As a business owner, do you see the development as something that will attract more customers to your business? Yes! I don’t see it as competition. You can’t have a successful business and think you’re competing against everybody. A rising tide lifts all boats. It’s so true. I always think about, whenever anybody comes to me and says, What do you think about the competition? I have all these customers, and I send them to Longfellow and Rosedale, and other places. I want them to experience the entire neighborhood, not just my bar.

There’s enough business for everyone. There is. I mean, who goes to the same place every single time? I think it’s important to realize there’s something for everybody, and everybody wants to explore. Give them the best experience, and they’ll come back.

When Neons closed in December 2016 after its lease expired, Wellmann’s Brands said there was a possibility it would return at another location. Yeah, that’s when we had Wellmann’s Brands.

So there’s nothing in the works for a future reincarnation of Neons? I will tell you this: I do like opening bars. I never know what the future holds. I always take it day by day, but I will also tell you that I really love Northern Kentucky, and I love bourbon. And I loved Neons, too. So I don’t know, maybe something will happen, maybe something won’t. I have no idea.

OK, we’ll read between the lines. But I really do have a passion for creating spaces for people to want to come to. So like I said, you just never know. It could happen, it couldn’t happen. I like those things, though.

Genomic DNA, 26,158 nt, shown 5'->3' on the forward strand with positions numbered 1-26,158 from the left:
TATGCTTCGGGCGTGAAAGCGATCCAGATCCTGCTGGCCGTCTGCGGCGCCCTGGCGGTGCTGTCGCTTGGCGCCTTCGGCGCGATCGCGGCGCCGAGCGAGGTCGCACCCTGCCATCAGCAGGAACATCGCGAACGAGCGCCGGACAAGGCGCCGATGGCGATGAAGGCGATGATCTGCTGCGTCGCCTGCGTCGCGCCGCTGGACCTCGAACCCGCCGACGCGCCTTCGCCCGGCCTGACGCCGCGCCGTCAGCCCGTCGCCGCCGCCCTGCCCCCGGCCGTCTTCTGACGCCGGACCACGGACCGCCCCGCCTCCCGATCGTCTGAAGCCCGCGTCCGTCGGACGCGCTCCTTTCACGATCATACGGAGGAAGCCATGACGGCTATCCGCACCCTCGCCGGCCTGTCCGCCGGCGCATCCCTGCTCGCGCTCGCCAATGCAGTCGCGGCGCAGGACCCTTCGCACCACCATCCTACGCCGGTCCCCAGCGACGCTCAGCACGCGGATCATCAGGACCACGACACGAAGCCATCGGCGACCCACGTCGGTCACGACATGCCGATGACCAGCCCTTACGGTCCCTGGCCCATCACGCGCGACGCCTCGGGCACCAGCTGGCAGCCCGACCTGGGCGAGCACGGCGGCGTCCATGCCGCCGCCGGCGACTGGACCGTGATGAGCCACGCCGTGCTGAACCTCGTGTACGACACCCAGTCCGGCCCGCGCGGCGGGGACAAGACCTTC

You’re always out and about working bars at events. How important is it for you to balance being out in the community and being behind your own bars? Both are really important. I love being out in the community. I’ve done it for years, and I think that was a big part of my success. I do so many things for charity events. I also do things I get paid for, but the majority is for charity. I think it’s really important to be involved in the community. And since the profession I’m in calls for me to make drinks, I’m really good at lubing people up to donate money.

That’s a great way to look at it. I really enjoy doing that, and I get to meet so many people, but being back in the bar is really, really important to me. I think you’re going to start seeing that a lot more, [me] being here [at Japp’s], especially. Myrtle’s, too; I love being there, as well. But, like I said, Japp’s is my baby. Myrtle’s is, too—it’s more like my neighborhood bar, and it’s so easy, it’s punch. My passion has always been cocktails and the history behind it, so having a space where I can tell people about that is where I want to be. So I think you’re going to see me a lot more. I have plans to do [public] cocktail events here at Japp’s, like [mixology] classes and bourbon tastings. I’m hoping to plan those for the next year.

What spirits are currently on rotation on your personal bar cart? I always sip on bourbon. Right now I’m sippin’ on Four Roses Single Barrel bourbon, but my go-to is Henry McKenna. I just got this great single-barrel, and I love it. And I have a bottle of Maker’s Mark Cask Strength that I’ve been sippin’ on. So those two, but I love gin—and rum; I’ve been drinking rum lately. I like it all, but bourbon is always going to be one of my go-to favorites.

With the holidays around the corner, what party cocktail do you recommend? Punch! Punch consists of a template of five, and when you have this you can do almost anything. Punch is a Persian [loanword] for “five,” meaning one of each: sweet, sour, spice, water, and spirit. When you have that template, you can make almost any kind of punch. For the holidays, I love the baking spices and bourbon. For my family, I usually do this whiskey-ginger punch that’s so easy. It’s just bourbon, ginger syrup—it’s easy to make, just [reduced] ginger water and sugar—and then lime juice, ginger beer, and nutmeg on top. It’s so good, even people who don’t drink bourbon like it. The other one I like to do is with gin, pomegranate, lemon, wine, and cinnamon.